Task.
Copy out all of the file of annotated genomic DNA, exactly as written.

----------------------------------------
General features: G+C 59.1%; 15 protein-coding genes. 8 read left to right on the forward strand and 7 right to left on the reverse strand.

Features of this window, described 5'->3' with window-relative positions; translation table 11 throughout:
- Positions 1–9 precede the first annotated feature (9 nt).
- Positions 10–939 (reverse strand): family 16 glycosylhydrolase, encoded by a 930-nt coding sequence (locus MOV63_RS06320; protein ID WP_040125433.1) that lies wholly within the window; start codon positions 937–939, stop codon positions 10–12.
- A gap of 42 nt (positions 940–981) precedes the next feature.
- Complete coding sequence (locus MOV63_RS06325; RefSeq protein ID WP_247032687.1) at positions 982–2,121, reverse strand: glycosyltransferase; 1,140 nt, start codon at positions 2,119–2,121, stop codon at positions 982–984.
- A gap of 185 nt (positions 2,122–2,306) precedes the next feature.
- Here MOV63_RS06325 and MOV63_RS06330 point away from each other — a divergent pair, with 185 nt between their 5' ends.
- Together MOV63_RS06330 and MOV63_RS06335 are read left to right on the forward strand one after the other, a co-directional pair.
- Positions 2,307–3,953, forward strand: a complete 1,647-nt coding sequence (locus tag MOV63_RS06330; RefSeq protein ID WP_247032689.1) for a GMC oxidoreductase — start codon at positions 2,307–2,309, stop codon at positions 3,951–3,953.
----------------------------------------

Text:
General features: G+C 59.1%; 15 protein-coding genes. 8 read left to right on the forward strand and 7 right to left on the reverse strand.

Features of this window, described 5'->3' with window-relative positions; translation table 11 throughout:
- Positions 1–9 precede the first annotated feature (9 nt).
- Positions 10–939 (reverse strand): family 16 glycosylhydrolase, encoded by a 930-nt coding sequence (locus MOV63_RS06320; protein ID WP_040125433.1) that lies wholly within the window; start codon positions 937–939, stop codon positions 10–12.
- A gap of 42 nt (positions 940–981) precedes the next feature.
- Complete coding sequence (locus MOV63_RS06325; RefSeq protein ID WP_247032687.1) at positions 982–2,121, reverse strand: glycosyltransferase; 1,140 nt, start codon at positions 2,119–2,121, stop codon at positions 982–984.
- A gap of 185 nt (positions 2,122–2,306) precedes the next feature.
- Here MOV63_RS06325 and MOV63_RS06330 point away from each other — a divergent pair, with 185 nt between their 5' ends.
- Together MOV63_RS06330 and MOV63_RS06335 are read left to right on the forward strand one after the other, a co-directional pair.
- Positions 2,307–3,953, forward strand: a complete 1,647-nt coding sequence (locus tag MOV63_RS06330; RefSeq protein ID WP_247032689.1) for a GMC oxidoreductase — start codon at positions 2,307–2,309, stop codon at positions 3,951–3,953.